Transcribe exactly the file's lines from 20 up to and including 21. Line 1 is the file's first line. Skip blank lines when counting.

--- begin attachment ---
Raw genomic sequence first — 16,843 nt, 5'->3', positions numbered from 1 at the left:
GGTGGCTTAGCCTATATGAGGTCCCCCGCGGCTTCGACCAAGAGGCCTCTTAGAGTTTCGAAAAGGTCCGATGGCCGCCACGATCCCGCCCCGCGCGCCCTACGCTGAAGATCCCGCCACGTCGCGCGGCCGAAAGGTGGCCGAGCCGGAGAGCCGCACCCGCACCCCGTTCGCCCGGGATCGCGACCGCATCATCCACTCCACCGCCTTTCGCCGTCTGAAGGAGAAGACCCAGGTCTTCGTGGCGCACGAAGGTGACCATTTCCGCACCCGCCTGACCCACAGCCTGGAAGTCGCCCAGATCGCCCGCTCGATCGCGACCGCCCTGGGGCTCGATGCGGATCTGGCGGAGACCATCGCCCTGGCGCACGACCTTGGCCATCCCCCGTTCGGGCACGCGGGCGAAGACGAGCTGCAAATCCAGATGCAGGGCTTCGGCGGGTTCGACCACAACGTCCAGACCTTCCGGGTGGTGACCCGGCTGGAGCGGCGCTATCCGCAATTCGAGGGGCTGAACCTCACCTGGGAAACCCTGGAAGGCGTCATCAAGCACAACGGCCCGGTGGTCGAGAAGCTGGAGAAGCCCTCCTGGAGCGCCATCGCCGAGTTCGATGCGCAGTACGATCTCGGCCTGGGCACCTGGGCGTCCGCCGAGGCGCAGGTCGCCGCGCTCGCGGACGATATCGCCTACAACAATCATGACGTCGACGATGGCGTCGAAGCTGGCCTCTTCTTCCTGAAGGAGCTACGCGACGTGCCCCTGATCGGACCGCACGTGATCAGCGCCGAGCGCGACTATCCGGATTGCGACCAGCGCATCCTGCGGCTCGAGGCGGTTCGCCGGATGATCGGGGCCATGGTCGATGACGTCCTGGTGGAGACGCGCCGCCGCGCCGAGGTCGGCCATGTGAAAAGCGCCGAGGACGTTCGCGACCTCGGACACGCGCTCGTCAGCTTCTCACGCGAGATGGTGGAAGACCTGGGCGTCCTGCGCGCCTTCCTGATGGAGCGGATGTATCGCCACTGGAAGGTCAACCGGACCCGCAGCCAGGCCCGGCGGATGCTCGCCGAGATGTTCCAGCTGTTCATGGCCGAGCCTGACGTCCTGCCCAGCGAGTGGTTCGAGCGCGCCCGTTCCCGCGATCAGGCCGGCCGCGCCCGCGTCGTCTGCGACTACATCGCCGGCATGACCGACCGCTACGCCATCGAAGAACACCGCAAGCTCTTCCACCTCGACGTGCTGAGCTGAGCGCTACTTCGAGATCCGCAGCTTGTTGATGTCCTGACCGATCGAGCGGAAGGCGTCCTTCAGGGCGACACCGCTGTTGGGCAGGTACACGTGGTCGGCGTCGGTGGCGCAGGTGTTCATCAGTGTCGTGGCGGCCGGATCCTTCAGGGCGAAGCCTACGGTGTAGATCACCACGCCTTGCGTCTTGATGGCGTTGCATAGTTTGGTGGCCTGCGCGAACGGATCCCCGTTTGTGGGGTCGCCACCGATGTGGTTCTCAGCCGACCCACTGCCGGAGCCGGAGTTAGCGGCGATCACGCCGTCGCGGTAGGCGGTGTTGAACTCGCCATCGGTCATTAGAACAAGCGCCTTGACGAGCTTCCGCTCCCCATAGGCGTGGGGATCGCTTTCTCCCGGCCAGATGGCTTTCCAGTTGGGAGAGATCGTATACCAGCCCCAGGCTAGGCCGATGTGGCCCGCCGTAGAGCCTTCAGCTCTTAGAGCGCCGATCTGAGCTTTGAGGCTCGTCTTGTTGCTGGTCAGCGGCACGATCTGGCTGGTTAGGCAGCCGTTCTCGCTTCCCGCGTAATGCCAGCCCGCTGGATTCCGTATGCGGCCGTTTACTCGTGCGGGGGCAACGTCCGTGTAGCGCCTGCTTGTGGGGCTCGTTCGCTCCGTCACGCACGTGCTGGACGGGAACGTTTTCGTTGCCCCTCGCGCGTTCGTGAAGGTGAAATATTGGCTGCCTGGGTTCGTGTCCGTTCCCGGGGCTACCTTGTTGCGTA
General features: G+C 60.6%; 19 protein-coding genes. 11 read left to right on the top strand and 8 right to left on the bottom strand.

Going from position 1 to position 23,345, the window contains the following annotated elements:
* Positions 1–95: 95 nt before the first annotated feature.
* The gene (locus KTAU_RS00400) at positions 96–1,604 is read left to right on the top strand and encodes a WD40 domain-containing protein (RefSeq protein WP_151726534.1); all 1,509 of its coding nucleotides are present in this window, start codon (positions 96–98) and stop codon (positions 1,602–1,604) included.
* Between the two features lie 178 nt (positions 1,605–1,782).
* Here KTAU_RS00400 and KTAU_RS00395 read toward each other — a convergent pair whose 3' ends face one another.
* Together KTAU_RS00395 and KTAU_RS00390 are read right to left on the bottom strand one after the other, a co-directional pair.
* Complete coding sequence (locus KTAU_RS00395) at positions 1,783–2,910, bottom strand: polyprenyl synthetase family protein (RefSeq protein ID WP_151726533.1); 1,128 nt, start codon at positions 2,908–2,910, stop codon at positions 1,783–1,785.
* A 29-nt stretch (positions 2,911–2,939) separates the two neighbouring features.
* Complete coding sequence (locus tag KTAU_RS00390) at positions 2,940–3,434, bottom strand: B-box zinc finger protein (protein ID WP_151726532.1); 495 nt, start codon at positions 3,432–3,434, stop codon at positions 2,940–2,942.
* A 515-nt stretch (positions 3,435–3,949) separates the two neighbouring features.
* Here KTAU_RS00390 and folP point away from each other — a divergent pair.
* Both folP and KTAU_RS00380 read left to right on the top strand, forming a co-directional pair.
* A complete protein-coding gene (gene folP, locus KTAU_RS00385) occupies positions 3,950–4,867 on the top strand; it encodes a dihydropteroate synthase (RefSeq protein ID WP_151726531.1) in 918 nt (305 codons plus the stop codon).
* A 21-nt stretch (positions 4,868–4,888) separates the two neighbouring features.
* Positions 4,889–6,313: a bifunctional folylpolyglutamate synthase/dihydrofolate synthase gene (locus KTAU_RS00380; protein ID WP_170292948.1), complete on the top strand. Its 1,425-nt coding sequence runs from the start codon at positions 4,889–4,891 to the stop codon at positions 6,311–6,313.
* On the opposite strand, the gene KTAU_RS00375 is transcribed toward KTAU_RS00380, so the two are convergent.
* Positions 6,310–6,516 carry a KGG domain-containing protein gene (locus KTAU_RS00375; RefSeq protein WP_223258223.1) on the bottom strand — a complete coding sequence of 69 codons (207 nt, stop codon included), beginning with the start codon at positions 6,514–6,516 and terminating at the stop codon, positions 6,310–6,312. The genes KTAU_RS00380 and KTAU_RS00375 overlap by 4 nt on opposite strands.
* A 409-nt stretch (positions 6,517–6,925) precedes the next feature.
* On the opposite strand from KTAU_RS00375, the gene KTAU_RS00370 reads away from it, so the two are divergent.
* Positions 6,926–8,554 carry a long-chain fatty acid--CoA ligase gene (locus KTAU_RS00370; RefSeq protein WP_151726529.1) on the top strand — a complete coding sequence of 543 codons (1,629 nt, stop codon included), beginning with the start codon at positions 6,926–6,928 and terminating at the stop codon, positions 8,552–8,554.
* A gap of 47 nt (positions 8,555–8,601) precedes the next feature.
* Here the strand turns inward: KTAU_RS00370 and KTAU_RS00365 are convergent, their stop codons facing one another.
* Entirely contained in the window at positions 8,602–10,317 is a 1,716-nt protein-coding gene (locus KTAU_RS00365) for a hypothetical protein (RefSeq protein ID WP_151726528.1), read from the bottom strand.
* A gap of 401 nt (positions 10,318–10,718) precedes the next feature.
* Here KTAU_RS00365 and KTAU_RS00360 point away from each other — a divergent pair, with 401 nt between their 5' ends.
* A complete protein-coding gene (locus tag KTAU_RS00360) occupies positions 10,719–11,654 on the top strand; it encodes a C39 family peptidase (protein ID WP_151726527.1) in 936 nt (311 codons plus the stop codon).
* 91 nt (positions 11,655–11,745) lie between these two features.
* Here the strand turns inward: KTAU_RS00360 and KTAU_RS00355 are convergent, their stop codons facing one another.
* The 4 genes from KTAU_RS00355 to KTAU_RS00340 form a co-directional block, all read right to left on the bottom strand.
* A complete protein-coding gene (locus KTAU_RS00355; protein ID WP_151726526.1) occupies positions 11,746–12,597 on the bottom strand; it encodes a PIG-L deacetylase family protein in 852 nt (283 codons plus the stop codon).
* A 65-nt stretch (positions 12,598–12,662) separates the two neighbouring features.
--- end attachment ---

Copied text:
* Positions 6,310–6,516 carry a KGG domain-containing protein gene (locus KTAU_RS00375; RefSeq protein WP_223258223.1) on the bottom strand — a complete coding sequence of 69 codons (207 nt, stop codon included), beginning with the start codon at positions 6,514–6,516 and terminating at the stop codon, positions 6,310–6,312. The genes KTAU_RS00380 and KTAU_RS00375 overlap by 4 nt on opposite strands.
* A 409-nt stretch (positions 6,517–6,925) precedes the next feature.